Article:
© AFP/File FREDERICK FLORIN
London (AFP) - European Commission President Jean-Claude Juncker has asked Donald Trump's administration not to encourage other EU-member countries to leave the bloc or "a new war" may break out in the Balkans.
In an interview published Friday in the Financial Times, Juncker said he communicated his concerns during Vice President Mike Pence's visit to Brussels last month, during which he also expressed surprise over Trump's support of Brexit.
The US president has said that Britain's vote to leave the European Union was a good idea and that other countries would likely follow suit.
"I told the vice-president, 'Do not say that, do not invite others to leave, because if the European Union collapses, you will have a new war in the western Balkans'," Juncker told the paper.
Of the seven countries that emerged out of the former Yugoslavia, ravaged by war in the early 1990s, only two have become EU member states: Slovenia in 2004 and Croatia in 2013.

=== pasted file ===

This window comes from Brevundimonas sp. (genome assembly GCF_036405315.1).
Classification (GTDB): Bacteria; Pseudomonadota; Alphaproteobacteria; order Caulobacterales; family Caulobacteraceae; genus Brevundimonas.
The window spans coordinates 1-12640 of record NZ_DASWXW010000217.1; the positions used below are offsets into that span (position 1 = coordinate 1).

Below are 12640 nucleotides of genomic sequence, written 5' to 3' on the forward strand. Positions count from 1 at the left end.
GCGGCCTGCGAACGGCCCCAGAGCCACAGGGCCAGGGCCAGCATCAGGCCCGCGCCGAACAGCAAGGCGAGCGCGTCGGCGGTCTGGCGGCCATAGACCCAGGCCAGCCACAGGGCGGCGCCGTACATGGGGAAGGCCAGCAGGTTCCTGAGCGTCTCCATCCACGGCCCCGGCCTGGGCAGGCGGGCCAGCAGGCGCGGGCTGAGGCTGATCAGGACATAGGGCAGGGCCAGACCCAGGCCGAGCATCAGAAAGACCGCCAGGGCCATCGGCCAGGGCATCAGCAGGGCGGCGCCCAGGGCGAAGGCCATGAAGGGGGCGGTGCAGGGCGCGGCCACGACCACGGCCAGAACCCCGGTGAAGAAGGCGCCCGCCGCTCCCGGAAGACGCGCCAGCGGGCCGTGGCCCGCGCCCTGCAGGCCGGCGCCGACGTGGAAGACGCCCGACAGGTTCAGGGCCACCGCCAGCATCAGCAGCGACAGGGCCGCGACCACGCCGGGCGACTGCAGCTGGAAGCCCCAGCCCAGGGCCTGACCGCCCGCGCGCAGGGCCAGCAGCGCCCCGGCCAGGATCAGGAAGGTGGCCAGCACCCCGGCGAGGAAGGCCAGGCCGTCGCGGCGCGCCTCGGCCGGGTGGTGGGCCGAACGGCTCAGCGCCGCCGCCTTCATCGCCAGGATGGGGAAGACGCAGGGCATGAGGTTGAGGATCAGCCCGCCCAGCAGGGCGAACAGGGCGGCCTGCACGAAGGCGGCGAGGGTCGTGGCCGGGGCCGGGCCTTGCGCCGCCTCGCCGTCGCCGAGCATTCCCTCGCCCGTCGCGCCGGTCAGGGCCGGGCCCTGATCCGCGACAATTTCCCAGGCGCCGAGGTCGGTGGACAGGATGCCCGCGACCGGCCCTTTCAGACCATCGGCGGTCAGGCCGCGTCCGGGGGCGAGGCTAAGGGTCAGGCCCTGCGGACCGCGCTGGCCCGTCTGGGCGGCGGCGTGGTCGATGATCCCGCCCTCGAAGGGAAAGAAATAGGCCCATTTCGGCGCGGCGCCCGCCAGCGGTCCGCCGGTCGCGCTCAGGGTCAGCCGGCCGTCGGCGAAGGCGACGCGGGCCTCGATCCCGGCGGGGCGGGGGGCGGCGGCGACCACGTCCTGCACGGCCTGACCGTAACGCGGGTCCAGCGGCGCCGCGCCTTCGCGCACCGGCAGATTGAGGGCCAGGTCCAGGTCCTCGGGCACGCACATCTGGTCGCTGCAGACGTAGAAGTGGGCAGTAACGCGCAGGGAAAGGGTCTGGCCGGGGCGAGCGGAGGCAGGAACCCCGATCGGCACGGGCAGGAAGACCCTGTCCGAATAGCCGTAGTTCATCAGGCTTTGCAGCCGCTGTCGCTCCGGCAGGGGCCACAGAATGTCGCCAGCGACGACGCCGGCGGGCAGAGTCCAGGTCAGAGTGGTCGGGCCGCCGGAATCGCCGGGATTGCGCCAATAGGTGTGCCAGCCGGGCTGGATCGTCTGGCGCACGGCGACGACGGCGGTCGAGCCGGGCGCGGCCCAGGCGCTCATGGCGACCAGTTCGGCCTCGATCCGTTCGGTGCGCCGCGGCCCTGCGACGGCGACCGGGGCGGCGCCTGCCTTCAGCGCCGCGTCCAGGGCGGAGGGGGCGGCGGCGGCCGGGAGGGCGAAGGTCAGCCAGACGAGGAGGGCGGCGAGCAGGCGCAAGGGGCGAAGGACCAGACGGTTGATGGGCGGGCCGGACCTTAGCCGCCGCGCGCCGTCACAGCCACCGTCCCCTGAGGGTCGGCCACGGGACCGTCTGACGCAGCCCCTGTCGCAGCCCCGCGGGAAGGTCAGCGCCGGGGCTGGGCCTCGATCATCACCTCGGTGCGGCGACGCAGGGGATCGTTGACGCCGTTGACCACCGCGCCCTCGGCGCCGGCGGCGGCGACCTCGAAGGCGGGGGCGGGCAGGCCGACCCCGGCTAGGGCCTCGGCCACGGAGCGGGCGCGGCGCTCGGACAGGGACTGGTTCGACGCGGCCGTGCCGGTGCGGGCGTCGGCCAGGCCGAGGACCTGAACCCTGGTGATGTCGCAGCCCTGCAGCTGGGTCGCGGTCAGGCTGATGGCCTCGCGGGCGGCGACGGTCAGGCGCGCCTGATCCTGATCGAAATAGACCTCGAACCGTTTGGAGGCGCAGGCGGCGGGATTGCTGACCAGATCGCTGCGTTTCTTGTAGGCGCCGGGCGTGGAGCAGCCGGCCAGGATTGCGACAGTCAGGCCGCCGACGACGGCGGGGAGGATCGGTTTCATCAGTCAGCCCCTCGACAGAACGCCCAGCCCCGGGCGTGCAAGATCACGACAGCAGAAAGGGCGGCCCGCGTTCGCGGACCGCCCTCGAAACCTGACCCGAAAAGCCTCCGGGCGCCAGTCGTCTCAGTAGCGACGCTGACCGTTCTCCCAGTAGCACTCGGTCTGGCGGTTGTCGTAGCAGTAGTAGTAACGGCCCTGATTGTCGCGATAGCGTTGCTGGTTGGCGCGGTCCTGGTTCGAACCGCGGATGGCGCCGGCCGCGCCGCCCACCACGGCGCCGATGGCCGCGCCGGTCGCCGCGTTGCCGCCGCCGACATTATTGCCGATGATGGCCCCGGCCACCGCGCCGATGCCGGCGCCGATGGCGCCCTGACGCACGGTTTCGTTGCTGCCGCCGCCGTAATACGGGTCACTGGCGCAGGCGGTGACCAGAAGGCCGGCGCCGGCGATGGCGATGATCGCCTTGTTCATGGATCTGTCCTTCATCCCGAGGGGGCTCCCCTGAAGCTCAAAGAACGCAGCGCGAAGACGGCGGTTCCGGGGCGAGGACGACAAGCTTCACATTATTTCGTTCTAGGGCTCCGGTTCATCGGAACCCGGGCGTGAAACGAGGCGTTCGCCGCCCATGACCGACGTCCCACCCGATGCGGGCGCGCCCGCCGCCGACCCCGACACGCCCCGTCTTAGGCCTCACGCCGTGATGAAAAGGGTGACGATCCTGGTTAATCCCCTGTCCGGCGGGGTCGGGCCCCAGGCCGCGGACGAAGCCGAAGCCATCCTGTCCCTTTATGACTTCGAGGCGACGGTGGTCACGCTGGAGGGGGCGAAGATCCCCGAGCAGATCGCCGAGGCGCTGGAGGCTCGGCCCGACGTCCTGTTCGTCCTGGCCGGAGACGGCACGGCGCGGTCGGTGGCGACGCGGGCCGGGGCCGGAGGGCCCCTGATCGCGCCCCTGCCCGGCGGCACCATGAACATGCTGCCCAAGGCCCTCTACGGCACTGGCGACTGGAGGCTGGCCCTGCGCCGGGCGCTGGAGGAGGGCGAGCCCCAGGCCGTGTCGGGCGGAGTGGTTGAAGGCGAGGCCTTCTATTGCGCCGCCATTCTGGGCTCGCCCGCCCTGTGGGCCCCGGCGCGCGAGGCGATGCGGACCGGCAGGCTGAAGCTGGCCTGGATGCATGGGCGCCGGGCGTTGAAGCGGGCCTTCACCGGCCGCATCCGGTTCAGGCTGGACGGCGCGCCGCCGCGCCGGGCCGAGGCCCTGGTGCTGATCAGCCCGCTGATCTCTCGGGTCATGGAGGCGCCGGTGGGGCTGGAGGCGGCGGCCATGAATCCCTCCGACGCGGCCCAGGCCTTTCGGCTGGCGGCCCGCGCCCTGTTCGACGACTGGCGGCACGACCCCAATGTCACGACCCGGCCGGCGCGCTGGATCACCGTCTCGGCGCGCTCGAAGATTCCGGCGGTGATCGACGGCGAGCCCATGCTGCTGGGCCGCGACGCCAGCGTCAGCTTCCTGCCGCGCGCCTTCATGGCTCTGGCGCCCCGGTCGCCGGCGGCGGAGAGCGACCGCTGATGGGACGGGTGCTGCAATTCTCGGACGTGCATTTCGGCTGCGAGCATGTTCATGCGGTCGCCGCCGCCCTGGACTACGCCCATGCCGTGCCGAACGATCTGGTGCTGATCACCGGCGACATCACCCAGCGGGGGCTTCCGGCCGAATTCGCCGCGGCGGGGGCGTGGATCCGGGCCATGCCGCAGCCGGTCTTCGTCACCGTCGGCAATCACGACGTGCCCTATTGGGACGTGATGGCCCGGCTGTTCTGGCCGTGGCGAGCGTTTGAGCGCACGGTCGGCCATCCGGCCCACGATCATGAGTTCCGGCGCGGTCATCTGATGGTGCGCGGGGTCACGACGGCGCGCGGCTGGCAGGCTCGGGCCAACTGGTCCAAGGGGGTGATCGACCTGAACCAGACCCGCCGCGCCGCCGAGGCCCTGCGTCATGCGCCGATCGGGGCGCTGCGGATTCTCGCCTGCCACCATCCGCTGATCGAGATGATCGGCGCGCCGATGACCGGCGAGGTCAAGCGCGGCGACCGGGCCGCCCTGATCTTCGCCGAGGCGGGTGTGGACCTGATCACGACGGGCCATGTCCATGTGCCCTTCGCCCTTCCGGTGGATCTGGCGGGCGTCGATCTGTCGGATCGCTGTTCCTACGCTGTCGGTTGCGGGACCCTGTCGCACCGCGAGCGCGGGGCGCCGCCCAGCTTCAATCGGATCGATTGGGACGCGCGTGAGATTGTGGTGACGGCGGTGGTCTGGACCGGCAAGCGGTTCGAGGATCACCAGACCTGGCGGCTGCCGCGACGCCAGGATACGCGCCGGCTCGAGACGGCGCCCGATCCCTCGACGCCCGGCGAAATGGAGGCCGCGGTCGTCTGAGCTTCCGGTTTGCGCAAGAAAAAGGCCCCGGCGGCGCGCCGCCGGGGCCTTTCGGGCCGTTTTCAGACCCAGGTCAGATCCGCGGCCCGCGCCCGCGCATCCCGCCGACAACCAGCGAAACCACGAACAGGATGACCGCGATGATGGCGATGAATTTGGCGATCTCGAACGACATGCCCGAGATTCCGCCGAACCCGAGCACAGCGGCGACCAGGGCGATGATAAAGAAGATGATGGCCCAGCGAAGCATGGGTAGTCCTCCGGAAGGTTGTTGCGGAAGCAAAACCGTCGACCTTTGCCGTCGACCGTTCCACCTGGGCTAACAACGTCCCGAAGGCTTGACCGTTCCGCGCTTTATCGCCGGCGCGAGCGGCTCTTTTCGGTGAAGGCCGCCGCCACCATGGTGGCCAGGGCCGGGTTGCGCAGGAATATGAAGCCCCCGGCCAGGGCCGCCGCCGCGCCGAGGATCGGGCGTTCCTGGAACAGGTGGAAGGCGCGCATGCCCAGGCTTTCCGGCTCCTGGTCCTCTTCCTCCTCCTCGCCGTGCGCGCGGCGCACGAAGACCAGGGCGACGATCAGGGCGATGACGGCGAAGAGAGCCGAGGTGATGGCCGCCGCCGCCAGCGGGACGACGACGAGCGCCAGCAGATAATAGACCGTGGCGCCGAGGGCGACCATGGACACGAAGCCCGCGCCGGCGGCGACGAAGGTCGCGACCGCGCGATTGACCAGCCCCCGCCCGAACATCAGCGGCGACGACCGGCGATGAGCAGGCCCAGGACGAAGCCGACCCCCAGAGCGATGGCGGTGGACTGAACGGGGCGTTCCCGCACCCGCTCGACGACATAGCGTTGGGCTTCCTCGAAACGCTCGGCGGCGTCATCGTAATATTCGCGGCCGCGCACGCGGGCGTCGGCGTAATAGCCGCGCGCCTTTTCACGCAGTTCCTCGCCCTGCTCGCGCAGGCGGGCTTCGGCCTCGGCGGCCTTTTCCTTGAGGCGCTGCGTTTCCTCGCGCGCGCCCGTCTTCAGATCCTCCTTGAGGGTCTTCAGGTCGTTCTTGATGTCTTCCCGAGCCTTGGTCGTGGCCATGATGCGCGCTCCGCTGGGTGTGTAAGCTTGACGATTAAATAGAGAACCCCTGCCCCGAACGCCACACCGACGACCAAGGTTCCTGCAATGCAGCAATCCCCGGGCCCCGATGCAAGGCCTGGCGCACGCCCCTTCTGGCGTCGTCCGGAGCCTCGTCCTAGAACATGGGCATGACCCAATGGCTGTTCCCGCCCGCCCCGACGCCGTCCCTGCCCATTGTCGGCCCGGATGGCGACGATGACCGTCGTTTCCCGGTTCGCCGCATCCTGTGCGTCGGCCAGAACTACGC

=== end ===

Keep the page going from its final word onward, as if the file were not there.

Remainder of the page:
"If we leave them alone -- Bosnia-Herzegovina, Republika Srpska, Macedonia, Albania, all those countries -- we will have war again," Juncker warned.
Since the war in Bosnia ended in 1995, the country has been split along ethnic lines into two semi-independent entities -- the Serbs' Republika Srpska and the Muslim-Croat Federation.
Bosnia and Herzegovina, along with Macedonia, Serbia, Montenegro, Kosovo, Slovenia and Croatia were all once part of the former Yugoslavia. Albania was always an independent state.
The 1990s conflicts in Croatia, Bosnia and Kosovo claimed more than 130,000 lives, while more than 10,000 have never been accounted for. Millions lost their homes.
Last month, EU foreign affairs chief Federica Mogherini gave a similar warning, telling Washington not to "interfere" in European politics, saying: "Europeans feel and believe that their interest are better protected and promoted through our union."
According to media reports at the time, Trump has tipped businessman Ted Malloch as the next US ambassador to the EU.
Malloch has reportedly ruffled feathers with anti-EU comments, saying Brexit was a harbinger of the EU's eventual disintegration, according to the German and British press.